The Lebanese government estimates 1.5 million Syrian refugees live in the country, which has a population of just 4.5 million Lebanese, making it host to the largest per capita refugee population in the world. These numbers do not take into account the fact that some Syrians have been resettled, smuggled themselves out of the country, or returned to Syria in the past several years.

 

For some of those Syrians who remain in Lebanon, the best escape is the sea.

 

Since August, there has been an increase in the number of boats departing from Lebanon for Cyprus, while last year most boat arrivals in Cyprus came from Turkey.

Compared to the overall situation in the Mediterranean, the numbers are still tiny – just 459 people have arrived in Cyprus out of more than 105,000 total sea arrivals to Europe this year. But 11 of the 21 boats that have landed on the island originated from Lebanon, a country where boats rarely departed from before.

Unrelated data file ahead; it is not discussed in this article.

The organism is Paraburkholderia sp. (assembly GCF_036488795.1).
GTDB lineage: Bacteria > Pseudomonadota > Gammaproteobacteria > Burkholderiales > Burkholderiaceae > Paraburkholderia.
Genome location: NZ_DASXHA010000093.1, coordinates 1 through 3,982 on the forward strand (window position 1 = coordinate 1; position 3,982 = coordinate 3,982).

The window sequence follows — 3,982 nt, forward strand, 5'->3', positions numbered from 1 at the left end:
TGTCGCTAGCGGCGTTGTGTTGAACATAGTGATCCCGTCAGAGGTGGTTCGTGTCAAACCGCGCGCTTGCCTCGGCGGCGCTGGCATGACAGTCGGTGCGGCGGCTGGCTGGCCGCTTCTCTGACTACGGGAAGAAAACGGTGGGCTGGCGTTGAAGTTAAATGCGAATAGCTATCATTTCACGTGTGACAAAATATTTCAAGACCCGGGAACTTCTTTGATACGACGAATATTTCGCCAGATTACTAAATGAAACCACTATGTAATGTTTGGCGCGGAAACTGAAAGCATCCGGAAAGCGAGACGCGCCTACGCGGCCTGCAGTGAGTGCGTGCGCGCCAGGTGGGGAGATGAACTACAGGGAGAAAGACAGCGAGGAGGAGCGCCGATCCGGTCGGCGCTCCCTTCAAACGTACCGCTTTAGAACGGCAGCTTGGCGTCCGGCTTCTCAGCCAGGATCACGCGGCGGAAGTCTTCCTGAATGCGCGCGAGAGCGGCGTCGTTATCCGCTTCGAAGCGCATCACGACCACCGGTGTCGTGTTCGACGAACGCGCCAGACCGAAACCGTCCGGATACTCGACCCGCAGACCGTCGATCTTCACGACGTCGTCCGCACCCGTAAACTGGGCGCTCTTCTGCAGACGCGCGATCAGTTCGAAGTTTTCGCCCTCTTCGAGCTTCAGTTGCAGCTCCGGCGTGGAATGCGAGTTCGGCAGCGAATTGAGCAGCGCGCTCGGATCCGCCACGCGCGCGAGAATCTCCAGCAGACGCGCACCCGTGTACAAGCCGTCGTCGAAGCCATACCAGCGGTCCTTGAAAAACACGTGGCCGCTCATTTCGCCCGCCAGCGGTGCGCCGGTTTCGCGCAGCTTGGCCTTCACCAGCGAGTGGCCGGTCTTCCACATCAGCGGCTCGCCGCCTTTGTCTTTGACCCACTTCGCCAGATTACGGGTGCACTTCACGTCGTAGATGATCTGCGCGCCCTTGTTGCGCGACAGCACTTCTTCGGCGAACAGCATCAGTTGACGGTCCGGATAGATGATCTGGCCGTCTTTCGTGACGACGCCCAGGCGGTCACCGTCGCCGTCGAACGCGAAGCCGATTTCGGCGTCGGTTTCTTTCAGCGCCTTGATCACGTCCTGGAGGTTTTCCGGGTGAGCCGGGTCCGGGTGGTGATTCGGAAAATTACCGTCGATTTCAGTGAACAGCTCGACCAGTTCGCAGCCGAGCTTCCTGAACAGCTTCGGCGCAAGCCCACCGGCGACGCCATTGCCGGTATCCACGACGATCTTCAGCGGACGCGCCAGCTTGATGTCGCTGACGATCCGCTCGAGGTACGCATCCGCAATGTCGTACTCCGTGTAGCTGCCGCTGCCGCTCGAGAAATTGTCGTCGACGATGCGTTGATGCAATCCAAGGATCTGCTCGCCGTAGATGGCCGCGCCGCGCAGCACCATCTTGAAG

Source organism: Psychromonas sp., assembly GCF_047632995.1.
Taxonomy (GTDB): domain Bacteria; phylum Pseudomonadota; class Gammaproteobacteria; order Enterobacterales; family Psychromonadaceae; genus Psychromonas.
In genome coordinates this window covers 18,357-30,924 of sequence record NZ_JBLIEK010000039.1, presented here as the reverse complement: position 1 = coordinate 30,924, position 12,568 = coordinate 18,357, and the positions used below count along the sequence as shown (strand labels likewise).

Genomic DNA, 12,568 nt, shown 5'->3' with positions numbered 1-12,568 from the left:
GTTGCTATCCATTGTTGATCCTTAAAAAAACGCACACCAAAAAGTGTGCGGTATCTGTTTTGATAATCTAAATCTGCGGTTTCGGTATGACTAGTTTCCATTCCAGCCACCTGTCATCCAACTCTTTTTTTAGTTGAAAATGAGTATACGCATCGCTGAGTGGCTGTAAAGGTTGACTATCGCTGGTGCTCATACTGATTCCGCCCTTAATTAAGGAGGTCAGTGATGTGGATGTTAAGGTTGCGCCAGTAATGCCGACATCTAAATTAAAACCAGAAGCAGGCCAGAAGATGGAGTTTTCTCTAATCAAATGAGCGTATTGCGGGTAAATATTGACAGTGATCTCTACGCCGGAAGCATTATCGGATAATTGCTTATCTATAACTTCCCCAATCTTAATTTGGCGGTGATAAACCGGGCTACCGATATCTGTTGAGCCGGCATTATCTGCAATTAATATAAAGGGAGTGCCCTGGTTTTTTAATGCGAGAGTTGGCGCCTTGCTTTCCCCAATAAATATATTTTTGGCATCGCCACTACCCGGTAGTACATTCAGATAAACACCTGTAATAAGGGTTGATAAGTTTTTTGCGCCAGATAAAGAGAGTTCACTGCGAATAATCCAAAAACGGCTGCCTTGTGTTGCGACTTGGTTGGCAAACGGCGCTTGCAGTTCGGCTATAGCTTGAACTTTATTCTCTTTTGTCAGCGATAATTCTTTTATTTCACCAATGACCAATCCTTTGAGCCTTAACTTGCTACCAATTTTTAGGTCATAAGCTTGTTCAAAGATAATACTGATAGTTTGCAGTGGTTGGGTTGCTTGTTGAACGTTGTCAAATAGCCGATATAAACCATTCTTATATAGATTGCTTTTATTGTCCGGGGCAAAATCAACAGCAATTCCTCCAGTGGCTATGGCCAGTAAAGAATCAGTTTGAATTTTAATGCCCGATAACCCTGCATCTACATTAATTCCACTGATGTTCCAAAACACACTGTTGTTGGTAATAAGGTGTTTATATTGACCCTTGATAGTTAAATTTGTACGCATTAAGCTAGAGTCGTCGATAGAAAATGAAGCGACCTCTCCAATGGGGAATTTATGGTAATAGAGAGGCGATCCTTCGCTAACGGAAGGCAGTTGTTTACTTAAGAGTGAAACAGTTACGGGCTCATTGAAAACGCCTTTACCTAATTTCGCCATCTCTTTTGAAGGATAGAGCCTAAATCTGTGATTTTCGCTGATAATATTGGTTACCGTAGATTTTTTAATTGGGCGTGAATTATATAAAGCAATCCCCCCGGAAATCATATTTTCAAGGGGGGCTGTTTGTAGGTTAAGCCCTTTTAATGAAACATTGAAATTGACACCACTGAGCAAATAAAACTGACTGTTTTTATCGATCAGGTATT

The increasing numbers are “definitely a very clear sign of the fact that conditions in Lebanon for Syrian refugees are deteriorating at an exponential rate,” said Sara Kayyali, a Human Rights Watch researcher. “It’s become a much more hostile environment.”

 

A more hostile environment

 

It has never been easy for Syrian refugees in Lebanon, but when the civil war in Syria started in 2011 and people started spilling across the border, reactions to the influx of refugees differed, largely depending on political affiliation and attitudes towards the neighbouring government of President Bashar al-Assad.

 

Lebanon is a country deeply divided, with its own history of civil war and a political system based on a delicate balance of power between religious sects.

 

Some communities welcomed the newcomers – and some still do – but as it became apparent that the war in Syria would not be ending anytime soon, more and more people in Lebanon came to view the refugees as an existential threat and a source of instability.

 

By 2014, as thousands of Syrians were crossing into Lebanon every day and the number of registered refugees passed the million mark, the Lebanese government started taking measures to discourage them from settling in.